Although I have yet to upload many of the photos I have taken of individual models – blame it on lack of proper photography equipment and a general dissatisfaction with the resulting pictures – my primary involvement in the 40k hobby is painting. I am sure it comes as a big surprise, pardon the sarcasm, considering I have noticed a particular trend that feminine-types often occupy the painting-sphere and I have heard plenty lamenting guys who wish their feminine significant other would play more. Instead of telling the tale of my 40k gaming experiences before I have a sufficiently helpful battle report – the last game I played was woefully one-sided – I have a painting project that I am dying to share. I wish I would have thought of it before I had gotten halfway through, but I will try to fill in the details where my pictures are lacking.
Behold, a Biel-Tan Crimson Hunter.
Before you say it, yes, I am aware that GW thinks Crimson Hunters should be all red. My own idea of how the Eldar army colors work disagrees. Aspect Warriors have colorful equipment, but all vehicles are Craftworld colors. To compound things, red is about the worst color an aircraft could be unless we are all fighting for control of the Mars airspace. So, my Crimson Hunter does have a red flight-suit but the aircraft is a more appropriate green with a grey underbelly.
Beyond that, this is one of the few projects I have done a lot of work to connect to something outside of just the realm of 40k, and although a lot of the details that I intend to add are not yet present, I am working to give the aircraft a story and appearance inspired by the Russian 588th Night Bomber Regiment. Also known as the “Night Witches,” the 588th was a Regiment of all women pilots that flew canvas and plywood planes more commonly used in crop-dusting and training exercises and terrified the German army. They were so despised that any German pilot that shot one down was automatically awarded an Iron Cross, not that it was easy. The planes the ladies flew had a maximum speed slower than the stall speed of the German planes, so their greatly increased maneuverability made them difficult to target. They were amazing and unfortunately are not particularly well-known.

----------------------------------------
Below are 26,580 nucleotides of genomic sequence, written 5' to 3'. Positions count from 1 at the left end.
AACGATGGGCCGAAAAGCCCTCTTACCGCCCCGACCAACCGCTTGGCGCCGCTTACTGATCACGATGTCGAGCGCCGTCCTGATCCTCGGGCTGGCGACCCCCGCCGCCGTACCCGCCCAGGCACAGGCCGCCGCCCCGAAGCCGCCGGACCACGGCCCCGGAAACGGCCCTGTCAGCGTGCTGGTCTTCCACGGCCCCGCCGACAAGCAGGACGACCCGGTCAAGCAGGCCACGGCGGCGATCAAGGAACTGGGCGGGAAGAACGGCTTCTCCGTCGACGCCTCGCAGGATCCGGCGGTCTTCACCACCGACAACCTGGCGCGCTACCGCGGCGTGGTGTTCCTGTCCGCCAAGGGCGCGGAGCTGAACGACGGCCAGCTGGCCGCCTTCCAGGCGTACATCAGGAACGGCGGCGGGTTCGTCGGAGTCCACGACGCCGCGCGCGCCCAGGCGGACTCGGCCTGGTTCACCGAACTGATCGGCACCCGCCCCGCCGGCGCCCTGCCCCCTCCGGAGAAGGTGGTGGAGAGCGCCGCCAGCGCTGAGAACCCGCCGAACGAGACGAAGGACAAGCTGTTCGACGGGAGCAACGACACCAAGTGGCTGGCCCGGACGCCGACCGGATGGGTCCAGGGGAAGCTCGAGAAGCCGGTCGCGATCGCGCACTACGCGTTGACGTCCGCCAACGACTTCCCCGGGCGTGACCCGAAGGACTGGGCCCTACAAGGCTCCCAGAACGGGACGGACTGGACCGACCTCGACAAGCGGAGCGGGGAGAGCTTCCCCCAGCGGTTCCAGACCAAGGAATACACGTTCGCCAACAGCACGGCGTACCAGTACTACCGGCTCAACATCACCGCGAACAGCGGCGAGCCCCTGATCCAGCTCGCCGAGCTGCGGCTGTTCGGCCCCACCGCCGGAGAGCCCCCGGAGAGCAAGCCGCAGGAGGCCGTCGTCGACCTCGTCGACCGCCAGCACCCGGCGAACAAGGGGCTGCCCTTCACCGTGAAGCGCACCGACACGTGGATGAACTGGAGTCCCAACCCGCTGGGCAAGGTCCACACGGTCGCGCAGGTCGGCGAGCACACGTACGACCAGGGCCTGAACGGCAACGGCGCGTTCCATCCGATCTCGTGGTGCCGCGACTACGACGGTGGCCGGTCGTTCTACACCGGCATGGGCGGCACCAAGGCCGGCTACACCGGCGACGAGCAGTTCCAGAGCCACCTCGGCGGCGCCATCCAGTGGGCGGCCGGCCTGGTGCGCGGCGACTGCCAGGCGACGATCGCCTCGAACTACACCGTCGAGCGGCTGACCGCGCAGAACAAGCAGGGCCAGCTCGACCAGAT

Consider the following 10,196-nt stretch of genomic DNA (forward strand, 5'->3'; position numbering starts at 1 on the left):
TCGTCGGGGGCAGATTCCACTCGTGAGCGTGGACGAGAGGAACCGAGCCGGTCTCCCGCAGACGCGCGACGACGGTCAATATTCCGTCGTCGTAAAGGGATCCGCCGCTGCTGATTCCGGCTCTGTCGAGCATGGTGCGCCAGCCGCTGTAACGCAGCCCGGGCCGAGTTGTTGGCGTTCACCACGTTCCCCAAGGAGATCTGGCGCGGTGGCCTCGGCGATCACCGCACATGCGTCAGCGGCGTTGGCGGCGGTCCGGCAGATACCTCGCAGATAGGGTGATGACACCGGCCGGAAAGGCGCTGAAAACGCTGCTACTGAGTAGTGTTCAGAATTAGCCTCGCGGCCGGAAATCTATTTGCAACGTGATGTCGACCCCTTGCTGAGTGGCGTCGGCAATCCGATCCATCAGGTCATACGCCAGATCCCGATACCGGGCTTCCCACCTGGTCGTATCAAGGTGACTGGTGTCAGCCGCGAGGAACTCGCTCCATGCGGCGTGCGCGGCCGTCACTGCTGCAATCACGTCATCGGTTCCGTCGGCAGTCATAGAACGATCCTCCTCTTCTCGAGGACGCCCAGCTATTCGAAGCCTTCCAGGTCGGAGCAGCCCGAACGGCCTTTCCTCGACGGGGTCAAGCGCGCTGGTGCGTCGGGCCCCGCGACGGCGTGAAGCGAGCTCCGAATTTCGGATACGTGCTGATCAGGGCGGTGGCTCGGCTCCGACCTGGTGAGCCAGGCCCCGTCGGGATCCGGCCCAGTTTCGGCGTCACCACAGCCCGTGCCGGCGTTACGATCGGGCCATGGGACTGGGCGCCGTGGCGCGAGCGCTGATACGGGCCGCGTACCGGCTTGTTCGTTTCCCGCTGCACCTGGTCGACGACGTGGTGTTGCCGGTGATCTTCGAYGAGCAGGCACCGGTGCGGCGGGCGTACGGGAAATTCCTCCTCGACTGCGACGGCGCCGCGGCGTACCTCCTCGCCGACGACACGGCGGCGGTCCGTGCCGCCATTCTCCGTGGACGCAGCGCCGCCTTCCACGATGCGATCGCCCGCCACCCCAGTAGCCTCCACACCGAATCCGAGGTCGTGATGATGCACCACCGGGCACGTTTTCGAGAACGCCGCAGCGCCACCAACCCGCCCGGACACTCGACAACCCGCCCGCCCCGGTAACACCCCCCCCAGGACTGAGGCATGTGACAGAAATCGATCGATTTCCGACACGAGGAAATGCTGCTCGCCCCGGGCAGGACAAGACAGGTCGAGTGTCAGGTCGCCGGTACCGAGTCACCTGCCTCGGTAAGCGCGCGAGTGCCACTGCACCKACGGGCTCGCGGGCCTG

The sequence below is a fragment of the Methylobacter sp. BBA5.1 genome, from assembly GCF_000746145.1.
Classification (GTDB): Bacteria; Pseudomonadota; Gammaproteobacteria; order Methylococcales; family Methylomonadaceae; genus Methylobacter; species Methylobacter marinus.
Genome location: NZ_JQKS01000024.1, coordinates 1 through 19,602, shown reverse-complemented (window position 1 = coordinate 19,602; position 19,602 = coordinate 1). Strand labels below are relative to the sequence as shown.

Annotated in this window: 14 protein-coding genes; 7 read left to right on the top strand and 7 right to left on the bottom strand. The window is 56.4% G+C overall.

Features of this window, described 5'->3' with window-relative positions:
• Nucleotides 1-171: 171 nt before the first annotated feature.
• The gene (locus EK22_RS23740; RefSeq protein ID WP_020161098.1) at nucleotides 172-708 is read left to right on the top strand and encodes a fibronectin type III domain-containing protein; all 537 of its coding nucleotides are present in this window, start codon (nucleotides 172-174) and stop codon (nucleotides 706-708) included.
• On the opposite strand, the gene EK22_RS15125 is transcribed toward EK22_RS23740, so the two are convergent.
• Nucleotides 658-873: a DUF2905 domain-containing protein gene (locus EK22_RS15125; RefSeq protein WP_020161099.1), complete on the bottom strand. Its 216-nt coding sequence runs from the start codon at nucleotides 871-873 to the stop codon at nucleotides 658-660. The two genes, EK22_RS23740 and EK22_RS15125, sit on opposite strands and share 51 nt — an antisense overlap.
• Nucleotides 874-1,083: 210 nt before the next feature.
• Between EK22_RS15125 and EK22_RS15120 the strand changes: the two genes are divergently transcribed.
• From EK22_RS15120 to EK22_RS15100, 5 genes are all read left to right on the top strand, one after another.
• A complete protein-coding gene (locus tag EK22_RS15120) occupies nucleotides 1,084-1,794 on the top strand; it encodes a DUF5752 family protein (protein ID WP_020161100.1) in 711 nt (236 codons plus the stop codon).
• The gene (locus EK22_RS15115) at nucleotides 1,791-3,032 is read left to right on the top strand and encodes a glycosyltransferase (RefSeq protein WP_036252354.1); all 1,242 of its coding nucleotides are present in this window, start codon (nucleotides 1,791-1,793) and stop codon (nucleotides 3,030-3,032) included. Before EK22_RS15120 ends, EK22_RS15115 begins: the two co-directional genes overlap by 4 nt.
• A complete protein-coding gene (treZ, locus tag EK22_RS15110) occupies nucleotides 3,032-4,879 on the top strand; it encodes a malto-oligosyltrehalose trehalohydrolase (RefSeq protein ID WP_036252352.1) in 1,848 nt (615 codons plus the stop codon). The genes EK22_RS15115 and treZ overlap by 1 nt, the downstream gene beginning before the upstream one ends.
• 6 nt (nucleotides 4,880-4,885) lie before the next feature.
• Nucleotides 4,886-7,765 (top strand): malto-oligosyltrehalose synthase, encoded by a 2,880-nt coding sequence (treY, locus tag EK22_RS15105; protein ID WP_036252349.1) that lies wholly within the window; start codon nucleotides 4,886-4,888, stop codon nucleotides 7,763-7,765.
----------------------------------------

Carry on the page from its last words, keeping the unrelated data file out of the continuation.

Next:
Anyway, since the 588th had a tendency of painting flowers on their planes and since I have already toyed with the idea (one of my Wave Serpents has a rose on the side), I figured that was something I could add. I started off making sketches of the flowers on regular paper and then cutting them out. It makes transferring the design onto the irregular surface of the model easier for me.
This second set kept trying to rip, so I ended up using some clear tape to hold it together.
Then I trace the outline in pencil before following the outline in a neutral color paint (grey in this case since the flowers will be white and red). Once the paint outline was in place I completed the shading on the green portions of the plane since any screw ups could more easily have been fixed on simple gradient shading than on the multi-colored, multi-layered flowers. Then I filled in the grey (besides the green stem areas) to give myself a nice starting base.
Then comes the task of doing the flowers. I have a preference for thinning my paints a lot and working in many, overlapping layers, somewhat like watercolors. This particular set of flowers, I started with the cream (I think Pallid Wych Flesh) edges before working through a light red (Evil Suns Scarlet) into a darker red (Khorne Red) towards the center, which got a few layers of black. To blend everything back together, I used a very thin layer of the cream color and went over most of the white, cream, grey, and red sections.
I like to leave the plate lines the color of the main body of the plane (or darker) although I do not really have a particular reason. It is just my preference. I have also painted the blisters black in preparation for gem-toning. I have a tendency of doing all blisters I can find as gems – my wraith models particularly are covered in gens and the husband nick-named them the “Confetti ‘Guard.”
The last thing I worked on, out of boredom mostly, was the base. My army’s theme is a snow-covered swamp or marsh, so I often break out part of the base to make an indent that can later be filled with clear epoxy resin. With part of it gone, the base then needs a new bottom; I have been using cardboard inserts that come in my cats’ canned food boxes. You could also use cereal box, facing the glossy side up towards the model since all of it will get covered in paint and basing materials.
I will do my best to post further updates as the project comes along.